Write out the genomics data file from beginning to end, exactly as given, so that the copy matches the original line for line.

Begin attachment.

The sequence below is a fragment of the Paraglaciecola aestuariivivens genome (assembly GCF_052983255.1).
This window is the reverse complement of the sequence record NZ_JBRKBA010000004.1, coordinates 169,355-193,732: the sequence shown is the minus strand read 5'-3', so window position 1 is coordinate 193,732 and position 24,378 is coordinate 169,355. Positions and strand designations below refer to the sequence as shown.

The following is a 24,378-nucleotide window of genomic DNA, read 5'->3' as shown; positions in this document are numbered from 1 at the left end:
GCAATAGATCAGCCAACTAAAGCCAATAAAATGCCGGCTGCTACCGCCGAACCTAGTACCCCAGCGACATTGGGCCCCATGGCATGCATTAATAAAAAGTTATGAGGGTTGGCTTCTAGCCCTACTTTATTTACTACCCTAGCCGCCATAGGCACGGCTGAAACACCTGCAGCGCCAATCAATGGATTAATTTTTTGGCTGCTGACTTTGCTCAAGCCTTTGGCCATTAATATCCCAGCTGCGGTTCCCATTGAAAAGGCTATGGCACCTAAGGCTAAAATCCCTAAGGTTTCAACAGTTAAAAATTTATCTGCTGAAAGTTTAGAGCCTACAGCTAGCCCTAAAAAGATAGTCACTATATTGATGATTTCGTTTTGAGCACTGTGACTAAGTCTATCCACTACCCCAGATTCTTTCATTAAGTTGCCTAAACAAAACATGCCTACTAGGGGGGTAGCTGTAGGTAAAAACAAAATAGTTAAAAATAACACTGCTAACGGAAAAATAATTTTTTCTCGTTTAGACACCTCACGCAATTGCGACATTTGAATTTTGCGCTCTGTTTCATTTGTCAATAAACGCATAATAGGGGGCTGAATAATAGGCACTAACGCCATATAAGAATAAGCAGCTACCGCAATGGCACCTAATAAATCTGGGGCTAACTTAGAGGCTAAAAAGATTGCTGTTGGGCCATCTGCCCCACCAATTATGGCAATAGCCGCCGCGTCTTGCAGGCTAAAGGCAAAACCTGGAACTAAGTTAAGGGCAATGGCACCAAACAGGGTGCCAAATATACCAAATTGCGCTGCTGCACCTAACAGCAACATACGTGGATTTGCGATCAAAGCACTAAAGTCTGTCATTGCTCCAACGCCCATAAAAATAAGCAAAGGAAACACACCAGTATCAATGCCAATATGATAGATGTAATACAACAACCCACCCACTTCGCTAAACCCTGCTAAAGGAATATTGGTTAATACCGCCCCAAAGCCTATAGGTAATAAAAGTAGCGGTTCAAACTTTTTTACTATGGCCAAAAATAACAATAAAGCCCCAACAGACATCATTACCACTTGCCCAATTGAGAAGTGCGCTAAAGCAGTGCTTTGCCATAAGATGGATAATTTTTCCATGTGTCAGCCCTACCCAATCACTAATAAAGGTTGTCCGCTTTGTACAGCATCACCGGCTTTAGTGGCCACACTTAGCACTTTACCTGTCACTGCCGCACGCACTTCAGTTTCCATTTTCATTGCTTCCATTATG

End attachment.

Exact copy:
The sequence below is a fragment of the Paraglaciecola aestuariivivens genome (assembly GCF_052983255.1).
This window is the reverse complement of the sequence record NZ_JBRKBA010000004.1, coordinates 169,355-193,732: the sequence shown is the minus strand read 5'-3', so window position 1 is coordinate 193,732 and position 24,378 is coordinate 169,355. Positions and strand designations below refer to the sequence as shown.

The following is a 24,378-nucleotide window of genomic DNA, read 5'->3' as shown; positions in this document are numbered from 1 at the left end:
GCAATAGATCAGCCAACTAAAGCCAATAAAATGCCGGCTGCTACCGCCGAACCTAGTACCCCAGCGACATTGGGCCCCATGGCATGCATTAATAAAAAGTTATGAGGGTTGGCTTCTAGCCCTACTTTATTTACTACCCTAGCCGCCATAGGCACGGCTGAAACACCTGCAGCGCCAATCAATGGATTAATTTTTTGGCTGCTGACTTTGCTCAAGCCTTTGGCCATTAATATCCCAGCTGCGGTTCCCATTGAAAAGGCTATGGCACCTAAGGCTAAAATCCCTAAGGTTTCAACAGTTAAAAATTTATCTGCTGAAAGTTTAGAGCCTACAGCTAGCCCTAAAAAGATAGTCACTATATTGATGATTTCGTTTTGAGCACTGTGACTAAGTCTATCCACTACCCCAGATTCTTTCATTAAGTTGCCTAAACAAAACATGCCTACTAGGGGGGTAGCTGTAGGTAAAAACAAAATAGTTAAAAATAACACTGCTAACGGAAAAATAATTTTTTCTCGTTTAGACACCTCACGCAATTGCGACATTTGAATTTTGCGCTCTGTTTCATTTGTCAATAAACGCATAATAGGGGGCTGAATAATAGGCACTAACGCCATATAAGAATAAGCAGCTACCGCAATGGCACCTAATAAATCTGGGGCTAACTTAGAGGCTAAAAAGATTGCTGTTGGGCCATCTGCCCCACCAATTATGGCAATAGCCGCCGCGTCTTGCAGGCTAAAGGCAAAACCTGGAACTAAGTTAAGGGCAATGGCACCAAACAGGGTGCCAAATATACCAAATTGCGCTGCTGCACCTAACAGCAACATACGTGGATTTGCGATCAAAGCACTAAAGTCTGTCATTGCTCCAACGCCCATAAAAATAAGCAAAGGAAACACACCAGTATCAATGCCAATATGATAGATGTAATACAACAACCCACCCACTTCGCTAAACCCTGCTAAAGGAATATTGGTTAATACCGCCCCAAAGCCTATAGGTAATAAAAGTAGCGGTTCAAACTTTTTTACTATGGCCAAAAATAACAATAAAGCCCCAACAGACATCATTACCACTTGCCCAATTGAGAAGTGCGCTAAAGCAGTGCTTTGCCATAAGATGGATAATTTTTCCATGTGTCAGCCCTACCCAATCACTAATAAAGGTTGTCCGCTTTGTACAGCATCACCGGCTTTAGTGGCCACACTTAGCACTTTACCTGTCACTGCCGCACGCACTTCAGTTTCCATTTTCATTGCTTCCATTATG